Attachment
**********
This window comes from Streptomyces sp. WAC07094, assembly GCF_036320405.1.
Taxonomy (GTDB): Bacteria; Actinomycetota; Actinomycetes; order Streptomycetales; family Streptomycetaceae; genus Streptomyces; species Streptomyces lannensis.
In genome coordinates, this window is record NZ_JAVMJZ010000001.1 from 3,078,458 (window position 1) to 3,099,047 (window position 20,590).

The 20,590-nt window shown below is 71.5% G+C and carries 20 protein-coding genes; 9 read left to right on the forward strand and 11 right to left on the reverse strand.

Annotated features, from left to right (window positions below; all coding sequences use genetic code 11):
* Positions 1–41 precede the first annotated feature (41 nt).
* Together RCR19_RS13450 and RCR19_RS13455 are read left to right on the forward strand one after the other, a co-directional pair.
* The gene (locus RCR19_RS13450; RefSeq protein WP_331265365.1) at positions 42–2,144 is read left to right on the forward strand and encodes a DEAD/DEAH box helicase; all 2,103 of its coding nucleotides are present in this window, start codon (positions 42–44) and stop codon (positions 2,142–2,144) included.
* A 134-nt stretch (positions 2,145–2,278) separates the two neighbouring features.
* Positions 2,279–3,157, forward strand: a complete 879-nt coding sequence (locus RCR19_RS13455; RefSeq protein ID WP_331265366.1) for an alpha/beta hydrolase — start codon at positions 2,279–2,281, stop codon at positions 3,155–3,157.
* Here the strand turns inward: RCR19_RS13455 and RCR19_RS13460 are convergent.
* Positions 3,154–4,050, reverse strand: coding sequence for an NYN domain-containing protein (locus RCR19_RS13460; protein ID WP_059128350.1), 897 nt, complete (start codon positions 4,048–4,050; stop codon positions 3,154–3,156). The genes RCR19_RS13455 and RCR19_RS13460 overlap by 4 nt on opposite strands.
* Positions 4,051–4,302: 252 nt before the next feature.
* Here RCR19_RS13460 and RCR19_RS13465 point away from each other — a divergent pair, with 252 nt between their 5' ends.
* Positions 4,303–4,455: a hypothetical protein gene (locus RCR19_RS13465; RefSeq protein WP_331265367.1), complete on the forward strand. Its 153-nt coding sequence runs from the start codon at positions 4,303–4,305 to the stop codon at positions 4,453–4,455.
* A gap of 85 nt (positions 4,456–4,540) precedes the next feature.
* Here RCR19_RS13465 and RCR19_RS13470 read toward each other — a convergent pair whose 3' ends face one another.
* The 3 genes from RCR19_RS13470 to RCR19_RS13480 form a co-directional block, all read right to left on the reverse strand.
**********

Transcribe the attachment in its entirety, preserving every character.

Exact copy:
This window comes from Streptomyces sp. WAC07094, assembly GCF_036320405.1.
Taxonomy (GTDB): Bacteria; Actinomycetota; Actinomycetes; order Streptomycetales; family Streptomycetaceae; genus Streptomyces; species Streptomyces lannensis.
In genome coordinates, this window is record NZ_JAVMJZ010000001.1 from 3,078,458 (window position 1) to 3,099,047 (window position 20,590).

The 20,590-nt window shown below is 71.5% G+C and carries 20 protein-coding genes; 9 read left to right on the forward strand and 11 right to left on the reverse strand.

Annotated features, from left to right (window positions below; all coding sequences use genetic code 11):
* Positions 1–41 precede the first annotated feature (41 nt).
* Together RCR19_RS13450 and RCR19_RS13455 are read left to right on the forward strand one after the other, a co-directional pair.
* The gene (locus RCR19_RS13450; RefSeq protein WP_331265365.1) at positions 42–2,144 is read left to right on the forward strand and encodes a DEAD/DEAH box helicase; all 2,103 of its coding nucleotides are present in this window, start codon (positions 42–44) and stop codon (positions 2,142–2,144) included.
* A 134-nt stretch (positions 2,145–2,278) separates the two neighbouring features.
* Positions 2,279–3,157, forward strand: a complete 879-nt coding sequence (locus RCR19_RS13455; RefSeq protein ID WP_331265366.1) for an alpha/beta hydrolase — start codon at positions 2,279–2,281, stop codon at positions 3,155–3,157.
* Here the strand turns inward: RCR19_RS13455 and RCR19_RS13460 are convergent.
* Positions 3,154–4,050, reverse strand: coding sequence for an NYN domain-containing protein (locus RCR19_RS13460; protein ID WP_059128350.1), 897 nt, complete (start codon positions 4,048–4,050; stop codon positions 3,154–3,156). The genes RCR19_RS13455 and RCR19_RS13460 overlap by 4 nt on opposite strands.
* Positions 4,051–4,302: 252 nt before the next feature.
* Here RCR19_RS13460 and RCR19_RS13465 point away from each other — a divergent pair, with 252 nt between their 5' ends.
* Positions 4,303–4,455: a hypothetical protein gene (locus RCR19_RS13465; RefSeq protein WP_331265367.1), complete on the forward strand. Its 153-nt coding sequence runs from the start codon at positions 4,303–4,305 to the stop codon at positions 4,453–4,455.
* A gap of 85 nt (positions 4,456–4,540) precedes the next feature.
* Here RCR19_RS13465 and RCR19_RS13470 read toward each other — a convergent pair whose 3' ends face one another.
* The 3 genes from RCR19_RS13470 to RCR19_RS13480 form a co-directional block, all read right to left on the reverse strand.